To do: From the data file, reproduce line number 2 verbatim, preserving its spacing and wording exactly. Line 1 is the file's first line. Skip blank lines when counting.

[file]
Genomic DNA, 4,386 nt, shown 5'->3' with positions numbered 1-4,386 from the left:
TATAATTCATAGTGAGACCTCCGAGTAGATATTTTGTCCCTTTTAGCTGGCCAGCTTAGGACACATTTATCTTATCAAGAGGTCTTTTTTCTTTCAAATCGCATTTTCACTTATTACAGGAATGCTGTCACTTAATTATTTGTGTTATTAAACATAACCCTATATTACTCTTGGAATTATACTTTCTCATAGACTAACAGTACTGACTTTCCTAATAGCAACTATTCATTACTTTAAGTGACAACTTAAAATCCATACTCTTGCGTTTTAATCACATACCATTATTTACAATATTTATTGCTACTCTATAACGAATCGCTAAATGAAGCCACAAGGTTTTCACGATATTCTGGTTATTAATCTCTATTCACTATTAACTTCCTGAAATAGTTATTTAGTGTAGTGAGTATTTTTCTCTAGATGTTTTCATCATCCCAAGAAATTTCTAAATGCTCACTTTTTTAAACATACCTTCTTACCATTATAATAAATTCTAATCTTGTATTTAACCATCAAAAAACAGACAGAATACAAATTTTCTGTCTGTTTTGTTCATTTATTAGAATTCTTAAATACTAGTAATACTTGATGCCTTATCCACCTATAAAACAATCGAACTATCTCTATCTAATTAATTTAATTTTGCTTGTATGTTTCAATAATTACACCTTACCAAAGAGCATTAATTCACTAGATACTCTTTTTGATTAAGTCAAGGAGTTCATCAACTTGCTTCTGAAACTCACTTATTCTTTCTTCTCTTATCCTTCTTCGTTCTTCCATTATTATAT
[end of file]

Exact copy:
TATAATTCATAGTGAGACCTCCGAGTAGATATTTTGTCCCTTTTAGCTGGCCAGCTTAGGACACATTTATCTTATCAAGAGGTCTTTTTTCTTTCAAATCGCATTTTCACTTATTACAGGAATGCTGTCACTTAATTATTTGTGTTATTAAACATAACCCTATATTACTCTTGGAATTATACTTTCTCATAGACTAACAGTACTGACTTTCCTAATAGCAACTATTCATTACTTTAAGTGACAACTTAAAATCCATACTCTTGCGTTTTAATCACATACCATTATTTACAATATTTATTGCTACTCTATAACGAATCGCTAAATGAAGCCACAAGGTTTTCACGATATTCTGGTTATTAATCTCTATTCACTATTAACTTCCTGAAATAGTTATTTAGTGTAGTGAGTATTTTTCTCTAGATGTTTTCATCATCCCAAGAAATTTCTAAATGCTCACTTTTTTAAACATACCTTCTTACCATTATAATAAATTCTAATCTTGTATTTAACCATCAAAAAACAGACAGAATACAAATTTTCTGTCTGTTTTGTTCATTTATTAGAATTCTTAAATACTAGTAATACTTGATGCCTTATCCACCTATAAAACAATCGAACTATCTCTATCTAATTAATTTAATTTTGCTTGTATGTTTCAATAATTACACCTTACCAAAGAGCATTAATTCACTAGATACTCTTTTTGATTAAGTCAAGGAGTTCATCAACTTGCTTCTGAAACTCACTTATTCTTTCTTCTCTTATCCTTCTTCGTTCTTCCATTATTATAT